Installment 7 from Kyle Miller’s 08-09 touring season:
It was yet another brutally cold morning as the early morning sun beat down upon my sleeping bag. My body was still exhausted from the trip to Snoqualmie that I’d done the day before, so I downed a few delicious ibuprofeins with my freshly-boiled instant coffee. Looking up from this delicious schmorgasbord, I considered the peaks nearby.
Icicle creek boasts some of the truly more picturesque peaks within the Cascades, and we were there to tackle one such massive– Dragontail Peak. A large rock spire situated between Mt. Stuart and Cannon Mountain, Dragontail is home to an impressive south-facing chute that will yield 3000′ vert of snow after quick climb. Luckily, a storm from a few days earlier had dumped over a foot of powder, that would be free for the taking– not bad, for a glorious day in May.
The South Face of Dragontail Photo by John Scurlock
Dan and I set out on the trail, whose whereabouts were somewhat obscured by a foot or so of snowpack. The trail was a steeper climb with neverending switchbacks and morale-shatering false peaks. After two hours of climbing I was relieved to make it out to Colchuck lake, nestled below Dragontail, which towers above the lake to its south.
Colchuck Lake with Dragontail on the left
I had intended upon meeting up with Jeff and Scott somewhere near here, and they’d camped at the lake the night before, but they were nowhere to be seen. I skinned across the lake in a fruitless search for traces of recent camp, but found nothing.
Confused by their absence, but also hungry, I decided to make some Top Ramen while I waited for Dan and contemplated my next move. People say that everything tastes better in the woods, and this is incredibly true. As I waited for Dan, I hungrily downed a delicious snack of Top Ramen, which satisfied my hunger. When Dan arrived, he mentioned he saw two people skinning at the base of Dragontail, so I figured I’d run ahead and try to catch up with what could potentially be my lost touring partners.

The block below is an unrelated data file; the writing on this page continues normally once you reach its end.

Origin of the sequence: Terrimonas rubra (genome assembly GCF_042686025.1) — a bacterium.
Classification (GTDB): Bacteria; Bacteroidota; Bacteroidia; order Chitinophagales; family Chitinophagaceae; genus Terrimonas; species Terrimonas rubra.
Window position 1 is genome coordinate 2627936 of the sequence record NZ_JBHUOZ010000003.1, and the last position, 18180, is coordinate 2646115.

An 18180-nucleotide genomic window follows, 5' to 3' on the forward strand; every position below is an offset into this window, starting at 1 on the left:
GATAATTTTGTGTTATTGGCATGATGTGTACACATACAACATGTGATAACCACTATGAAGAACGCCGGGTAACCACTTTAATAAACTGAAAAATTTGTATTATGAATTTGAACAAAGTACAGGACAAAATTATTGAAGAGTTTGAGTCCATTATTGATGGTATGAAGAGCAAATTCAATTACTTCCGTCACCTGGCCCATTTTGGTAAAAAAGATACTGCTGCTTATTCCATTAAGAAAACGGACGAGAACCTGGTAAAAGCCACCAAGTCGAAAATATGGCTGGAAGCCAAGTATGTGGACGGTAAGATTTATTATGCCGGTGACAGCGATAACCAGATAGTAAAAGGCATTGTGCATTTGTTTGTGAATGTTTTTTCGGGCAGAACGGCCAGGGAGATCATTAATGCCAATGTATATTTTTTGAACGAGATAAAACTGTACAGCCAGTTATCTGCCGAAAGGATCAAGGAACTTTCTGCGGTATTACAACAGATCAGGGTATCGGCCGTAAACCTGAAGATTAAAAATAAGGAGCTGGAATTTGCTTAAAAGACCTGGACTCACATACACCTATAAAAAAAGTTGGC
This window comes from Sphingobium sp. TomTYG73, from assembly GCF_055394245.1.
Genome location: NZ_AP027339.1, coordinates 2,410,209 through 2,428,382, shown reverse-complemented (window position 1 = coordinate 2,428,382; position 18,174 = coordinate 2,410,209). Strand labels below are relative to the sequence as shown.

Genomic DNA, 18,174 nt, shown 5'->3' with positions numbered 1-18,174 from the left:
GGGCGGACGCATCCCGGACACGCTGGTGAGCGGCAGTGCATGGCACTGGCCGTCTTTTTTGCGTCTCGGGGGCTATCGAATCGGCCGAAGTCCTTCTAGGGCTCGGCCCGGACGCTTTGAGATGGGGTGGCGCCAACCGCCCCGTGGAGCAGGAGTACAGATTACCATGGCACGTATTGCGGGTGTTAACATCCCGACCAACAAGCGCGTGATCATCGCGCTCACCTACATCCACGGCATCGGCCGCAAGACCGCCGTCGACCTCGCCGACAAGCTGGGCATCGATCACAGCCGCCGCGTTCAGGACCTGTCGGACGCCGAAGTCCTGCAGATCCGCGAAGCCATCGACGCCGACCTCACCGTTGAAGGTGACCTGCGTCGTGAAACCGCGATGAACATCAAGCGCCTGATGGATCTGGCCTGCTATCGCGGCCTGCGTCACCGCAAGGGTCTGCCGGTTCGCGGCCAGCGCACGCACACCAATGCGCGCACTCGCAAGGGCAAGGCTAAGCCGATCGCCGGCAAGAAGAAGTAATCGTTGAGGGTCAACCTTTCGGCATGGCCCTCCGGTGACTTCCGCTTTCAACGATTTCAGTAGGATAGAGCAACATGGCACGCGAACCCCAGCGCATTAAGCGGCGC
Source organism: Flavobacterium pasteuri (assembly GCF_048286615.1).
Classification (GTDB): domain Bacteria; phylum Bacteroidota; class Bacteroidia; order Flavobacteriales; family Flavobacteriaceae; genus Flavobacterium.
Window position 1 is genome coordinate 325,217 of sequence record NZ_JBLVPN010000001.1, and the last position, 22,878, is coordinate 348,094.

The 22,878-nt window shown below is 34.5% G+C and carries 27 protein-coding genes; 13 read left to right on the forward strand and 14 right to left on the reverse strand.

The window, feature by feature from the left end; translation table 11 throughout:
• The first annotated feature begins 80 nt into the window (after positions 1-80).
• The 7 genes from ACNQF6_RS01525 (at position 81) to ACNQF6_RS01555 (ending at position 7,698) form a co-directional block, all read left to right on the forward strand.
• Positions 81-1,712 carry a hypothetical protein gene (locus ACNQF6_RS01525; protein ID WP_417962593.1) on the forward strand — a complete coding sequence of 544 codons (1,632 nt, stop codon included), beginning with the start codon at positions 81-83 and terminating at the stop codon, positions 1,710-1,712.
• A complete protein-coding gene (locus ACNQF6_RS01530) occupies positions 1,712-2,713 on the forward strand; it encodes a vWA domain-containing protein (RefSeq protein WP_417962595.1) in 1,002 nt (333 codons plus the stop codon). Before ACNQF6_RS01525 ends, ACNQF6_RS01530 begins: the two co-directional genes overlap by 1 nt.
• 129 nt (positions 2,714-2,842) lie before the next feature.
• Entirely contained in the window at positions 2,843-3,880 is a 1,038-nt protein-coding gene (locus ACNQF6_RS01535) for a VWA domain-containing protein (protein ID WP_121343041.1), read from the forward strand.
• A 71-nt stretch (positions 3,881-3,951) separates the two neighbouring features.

Once again, the skin track was a series of switchbacks and was marked by significant elevation gain. I finally caught up with Jeff and Scott at Cochuck Pass, a low-lying col that grants access to the southern face and lower part of the main chute on Dragon Tail. We cooked a quick meal and then began our climb up the final 1000 feet between us and the summit.
Skinning up with the col in the background
The first half of the climb, we skinned in the shade, but for the final stretch, the sun beat down on us and sapped our energy as we climbed the slope, which steepened dramatically for the final 300 feet to the summit.
Near the summit
Our arrival at the summit was rewarded with sweeping views of seldom-visited corners of the Cascades, dramatic pilings of colorful granite, and and a dizzying drop off of the northern face.
Mt Stuart Dominating the Skyline from the summit of Dragon Tail
We dropped into perfect fall-line skiing, but the sun had affected the slopes on the Southern side and turned the perfect powder to slush. It was great to tackle such an aesthetic line, but we were most stoked for what was in store for the final 2500 feet of the north face.
Scott drops in first (Photo by Jeff Spicolli)
The first few turns were wind-scoured, but below that yielded exquisitely deep powder turns, as we ripped up the slope. We all met up once again halfway down, each grinning from ear to ear.
Jeff Drops into the North facing section with Colchuck lake below
Scott throwing up some rooster tails (photo by Jeff Spicolli)
Little did we know that these would be our last powder turns of the season as we milked those last 100 feet to the lake. One last goofy-grinning glance at our ski tracks, and we were back off towards our cars.